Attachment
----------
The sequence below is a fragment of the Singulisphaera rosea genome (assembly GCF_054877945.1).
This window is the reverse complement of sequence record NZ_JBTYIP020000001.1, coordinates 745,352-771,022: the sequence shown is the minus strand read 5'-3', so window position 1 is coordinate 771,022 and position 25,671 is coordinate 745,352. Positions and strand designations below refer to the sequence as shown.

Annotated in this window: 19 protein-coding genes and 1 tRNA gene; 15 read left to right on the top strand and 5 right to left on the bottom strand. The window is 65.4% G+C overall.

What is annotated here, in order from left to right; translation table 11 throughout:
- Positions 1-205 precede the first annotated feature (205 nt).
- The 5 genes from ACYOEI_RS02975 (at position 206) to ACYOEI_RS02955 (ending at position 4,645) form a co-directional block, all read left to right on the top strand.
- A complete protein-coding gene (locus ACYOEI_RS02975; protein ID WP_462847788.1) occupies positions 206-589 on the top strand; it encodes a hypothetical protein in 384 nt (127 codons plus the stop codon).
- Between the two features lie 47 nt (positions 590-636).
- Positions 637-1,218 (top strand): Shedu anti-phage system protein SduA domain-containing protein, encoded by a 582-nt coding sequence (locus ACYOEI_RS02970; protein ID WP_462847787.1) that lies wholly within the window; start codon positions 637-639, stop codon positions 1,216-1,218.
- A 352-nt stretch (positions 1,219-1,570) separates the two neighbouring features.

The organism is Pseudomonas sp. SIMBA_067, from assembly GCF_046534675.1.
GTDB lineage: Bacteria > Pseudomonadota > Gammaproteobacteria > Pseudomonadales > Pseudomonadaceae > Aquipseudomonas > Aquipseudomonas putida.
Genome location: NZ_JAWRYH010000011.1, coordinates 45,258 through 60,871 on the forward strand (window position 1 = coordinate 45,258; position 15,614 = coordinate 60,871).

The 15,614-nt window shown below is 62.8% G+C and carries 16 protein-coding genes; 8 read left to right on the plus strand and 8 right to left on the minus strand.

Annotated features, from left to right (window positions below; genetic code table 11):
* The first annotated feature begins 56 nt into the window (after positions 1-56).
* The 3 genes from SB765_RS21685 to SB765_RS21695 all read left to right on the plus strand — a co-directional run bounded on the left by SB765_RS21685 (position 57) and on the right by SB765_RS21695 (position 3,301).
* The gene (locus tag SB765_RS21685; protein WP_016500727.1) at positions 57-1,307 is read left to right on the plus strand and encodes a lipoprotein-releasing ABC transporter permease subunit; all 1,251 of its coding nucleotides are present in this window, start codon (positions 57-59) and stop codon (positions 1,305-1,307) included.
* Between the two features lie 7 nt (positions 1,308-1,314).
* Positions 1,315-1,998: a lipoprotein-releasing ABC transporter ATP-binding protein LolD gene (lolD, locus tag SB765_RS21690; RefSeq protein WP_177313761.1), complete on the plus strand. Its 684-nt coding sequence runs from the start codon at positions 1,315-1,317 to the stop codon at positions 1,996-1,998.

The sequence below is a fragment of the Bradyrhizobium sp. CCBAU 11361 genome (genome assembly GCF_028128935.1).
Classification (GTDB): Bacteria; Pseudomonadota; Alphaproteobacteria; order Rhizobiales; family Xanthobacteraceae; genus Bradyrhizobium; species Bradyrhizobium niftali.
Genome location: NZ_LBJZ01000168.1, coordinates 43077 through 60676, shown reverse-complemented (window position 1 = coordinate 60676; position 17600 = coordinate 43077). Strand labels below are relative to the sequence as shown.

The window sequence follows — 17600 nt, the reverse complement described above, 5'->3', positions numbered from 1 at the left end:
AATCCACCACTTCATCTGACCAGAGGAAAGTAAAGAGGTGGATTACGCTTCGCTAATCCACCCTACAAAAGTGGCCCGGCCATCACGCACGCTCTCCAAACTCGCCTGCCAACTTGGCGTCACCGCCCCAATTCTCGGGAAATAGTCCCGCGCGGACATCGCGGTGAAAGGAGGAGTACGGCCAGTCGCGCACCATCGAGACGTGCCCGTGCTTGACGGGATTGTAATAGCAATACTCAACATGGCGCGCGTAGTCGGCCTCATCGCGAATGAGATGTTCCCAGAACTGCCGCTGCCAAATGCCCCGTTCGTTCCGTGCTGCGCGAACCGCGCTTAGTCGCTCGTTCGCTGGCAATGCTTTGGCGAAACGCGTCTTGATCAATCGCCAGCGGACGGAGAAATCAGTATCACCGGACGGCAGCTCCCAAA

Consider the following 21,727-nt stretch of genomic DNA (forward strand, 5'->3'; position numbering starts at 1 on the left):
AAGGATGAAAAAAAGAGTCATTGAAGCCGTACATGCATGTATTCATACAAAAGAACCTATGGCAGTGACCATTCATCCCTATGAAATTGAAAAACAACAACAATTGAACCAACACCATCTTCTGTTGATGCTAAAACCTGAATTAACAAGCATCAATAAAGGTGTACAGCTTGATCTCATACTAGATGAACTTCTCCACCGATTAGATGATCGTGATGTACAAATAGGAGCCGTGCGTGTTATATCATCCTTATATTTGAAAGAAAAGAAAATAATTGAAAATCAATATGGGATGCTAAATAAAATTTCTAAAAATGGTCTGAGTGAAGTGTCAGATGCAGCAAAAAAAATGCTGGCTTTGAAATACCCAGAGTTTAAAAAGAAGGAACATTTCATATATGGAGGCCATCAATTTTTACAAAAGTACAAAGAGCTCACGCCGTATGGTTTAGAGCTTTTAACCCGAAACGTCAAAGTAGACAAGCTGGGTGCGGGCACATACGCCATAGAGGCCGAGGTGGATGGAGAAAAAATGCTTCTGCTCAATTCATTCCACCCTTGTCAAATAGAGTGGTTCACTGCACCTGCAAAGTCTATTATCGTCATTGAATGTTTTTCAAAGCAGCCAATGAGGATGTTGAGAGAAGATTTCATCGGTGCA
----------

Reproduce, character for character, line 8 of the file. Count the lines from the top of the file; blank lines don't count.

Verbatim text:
- Between the two features lie 47 nt (positions 590-636).